I also, luck of the draw, I was fortunate to get assignments to interview many, many authors, some of whom I hugely admired. Problem was, for me, that nearly all of those greats or near-greats were, in the presence of the prying press, extremely guarded.

Cover of November 6, 2006.

Cover of November 6, 2006. (Photo credit: Wikipedia)

Then one day I flew to North Carolina on an assignment for Publishers Weekly magazine, the Time magazine of the book publishing trade/industry. The chief of the Reviews Dept., Sybil Steinberg, at the time—a wonderful, brilliant woman—had become intrigued with one Lawrence Naumoff, the current  golden boy of emergent New Southern Fiction (whatever that was, I thought, okay, I’m in anyway), and she wanted to do a feature on his newest novel, Taller Women.

For me it was a life changing experience. I’d never dreamed you could 1) act like that 2) live like that 3) talk like that and 4) write like that—and get away with it. I never dreamed you could so be yourself and your Self, alone and uncompromised, and attract, mesmerize and entertain an utterly fascinated appreciative audience.

He was wholly original, so odd, strange, so linguistically adept, witty, sly, so subversive to conventional literary numb nuts stuff, well educated, literate and literary, smart, intuitive, personally attractive—all this at once—and so much fun. And—hysterically funny—in spite of having suffered through all the requisite courses and degrees, professorial pontifications and wind-baggery—he escaped without a scrape, unscathed—and everyone who was anyone in the literary world at the time had their antennae up for his next move or burp on page.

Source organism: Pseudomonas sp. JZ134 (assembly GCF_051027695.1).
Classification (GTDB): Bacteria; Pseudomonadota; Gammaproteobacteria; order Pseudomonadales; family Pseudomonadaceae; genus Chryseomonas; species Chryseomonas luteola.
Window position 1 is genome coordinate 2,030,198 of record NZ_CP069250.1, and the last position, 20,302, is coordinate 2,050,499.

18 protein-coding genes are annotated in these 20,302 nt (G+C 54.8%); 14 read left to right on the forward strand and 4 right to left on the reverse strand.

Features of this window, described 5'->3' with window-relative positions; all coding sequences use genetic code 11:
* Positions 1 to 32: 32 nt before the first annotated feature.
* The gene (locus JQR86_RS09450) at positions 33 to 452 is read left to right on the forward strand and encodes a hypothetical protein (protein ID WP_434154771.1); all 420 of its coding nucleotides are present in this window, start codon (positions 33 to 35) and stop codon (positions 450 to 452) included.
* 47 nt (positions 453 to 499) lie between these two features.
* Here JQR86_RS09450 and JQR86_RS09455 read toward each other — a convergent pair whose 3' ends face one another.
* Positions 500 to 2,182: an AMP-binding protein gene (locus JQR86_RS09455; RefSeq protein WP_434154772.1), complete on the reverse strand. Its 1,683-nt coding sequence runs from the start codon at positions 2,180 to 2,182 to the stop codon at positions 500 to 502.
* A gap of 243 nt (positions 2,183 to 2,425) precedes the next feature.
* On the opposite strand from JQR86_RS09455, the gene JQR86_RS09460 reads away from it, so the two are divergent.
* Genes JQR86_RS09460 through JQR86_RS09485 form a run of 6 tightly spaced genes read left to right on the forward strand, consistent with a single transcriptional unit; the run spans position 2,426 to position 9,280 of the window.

This was a new kind of awe for me. It did not diminish; it encouraged; it lifted me up as a writer.

He picked me up at the Raleigh airport in the funniest worst rattle trap rusty truck and I stared in wonderment at the blacktop road flying by two feet away from my feet (no floor whatsoever in the thing on the passenger’s side) as we alternately sped, wandered, streaked, stuttered and toodled our way back to his home for lunch.

The interview I eventually wrote for PW that came out of what has to be one of the most entertaining, eye-opening experiences of my life, is anthologized in an annual Pushcart Press puts out, Writing for Your Life #2: Fifty Outstanding Writers Talk About the Art of Writing and the Job of Publishing. It was edited, of course, according to PW’s particular slant and angle and does not tell half the story. But it might be worth your while to read it. (I get no royalties from it that way, but the royalties I get from that single afternoon continue to accrue and enrich and confirm my life.)

After that encounter with a real original, an authentic voice, a voice in which I instantly recognized some of my own voice, my own tones and attitudes, I finally got it and I got a whole lot more. Somehow, when Lawrence spoke, I could see and hear myself seeing and saying almost the same things in nearly the same kind of way. It was very weird. He was kind of like me! He was a relative or something, literarily, to me. I could get into his skin somewhat, especially the teasing humorous irreverence, his tall tales that stood the tall tales of convention on their heads (i.e., Taller Women, his new book). It was as if I had found a long lost brother. I was all at once shocked, amazed, delighted, and affrighted. I did not know how to even to begin to process the shocks of recognition I experienced. But in net result it was exhilarating, liberating, inebriating. I stopped worrying, I didn’t care anymore, I realized that if he could do that, hell’s bells, so could I! What’s more, I came to grips with the truth that if I was going to be any genuine writer at all I would have to be myself first. Fearlessly.